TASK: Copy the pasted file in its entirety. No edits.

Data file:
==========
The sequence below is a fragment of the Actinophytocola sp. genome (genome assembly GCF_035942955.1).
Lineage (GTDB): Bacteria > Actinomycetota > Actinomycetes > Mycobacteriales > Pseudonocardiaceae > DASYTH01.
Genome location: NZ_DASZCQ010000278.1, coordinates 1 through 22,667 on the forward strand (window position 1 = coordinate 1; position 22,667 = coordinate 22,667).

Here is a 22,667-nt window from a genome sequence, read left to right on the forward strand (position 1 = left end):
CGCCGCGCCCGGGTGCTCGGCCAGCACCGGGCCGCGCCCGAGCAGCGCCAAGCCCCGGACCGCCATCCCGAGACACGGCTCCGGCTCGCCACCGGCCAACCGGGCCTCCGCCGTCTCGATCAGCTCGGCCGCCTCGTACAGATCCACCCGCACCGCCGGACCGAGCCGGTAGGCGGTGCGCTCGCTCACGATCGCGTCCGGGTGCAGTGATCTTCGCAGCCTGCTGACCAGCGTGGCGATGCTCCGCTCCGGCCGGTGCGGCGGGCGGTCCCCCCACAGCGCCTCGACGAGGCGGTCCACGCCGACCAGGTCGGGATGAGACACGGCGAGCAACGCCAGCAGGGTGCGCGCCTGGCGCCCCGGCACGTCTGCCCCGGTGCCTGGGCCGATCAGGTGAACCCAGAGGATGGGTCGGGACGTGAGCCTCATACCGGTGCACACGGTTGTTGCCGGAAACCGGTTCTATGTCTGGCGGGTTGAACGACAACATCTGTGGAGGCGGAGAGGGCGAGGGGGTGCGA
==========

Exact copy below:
The sequence below is a fragment of the Actinophytocola sp. genome (genome assembly GCF_035942955.1).
Lineage (GTDB): Bacteria > Actinomycetota > Actinomycetes > Mycobacteriales > Pseudonocardiaceae > DASYTH01.
Genome location: NZ_DASZCQ010000278.1, coordinates 1 through 22,667 on the forward strand (window position 1 = coordinate 1; position 22,667 = coordinate 22,667).

Here is a 22,667-nt window from a genome sequence, read left to right on the forward strand (position 1 = left end):
CGCCGCGCCCGGGTGCTCGGCCAGCACCGGGCCGCGCCCGAGCAGCGCCAAGCCCCGGACCGCCATCCCGAGACACGGCTCCGGCTCGCCACCGGCCAACCGGGCCTCCGCCGTCTCGATCAGCTCGGCCGCCTCGTACAGATCCACCCGCACCGCCGGACCGAGCCGGTAGGCGGTGCGCTCGCTCACGATCGCGTCCGGGTGCAGTGATCTTCGCAGCCTGCTGACCAGCGTGGCGATGCTCCGCTCCGGCCGGTGCGGCGGGCGGTCCCCCCACAGCGCCTCGACGAGGCGGTCCACGCCGACCAGGTCGGGATGAGACACGGCGAGCAACGCCAGCAGGGTGCGCGCCTGGCGCCCCGGCACGTCTGCCCCGGTGCCTGGGCCGATCAGGTGAACCCAGAGGATGGGTCGGGACGTGAGCCTCATACCGGTGCACACGGTTGTTGCCGGAAACCGGTTCTATGTCTGGCGGGTTGAACGACAACATCTGTGGAGGCGGAGAGGGCGAGGGGGTGCGA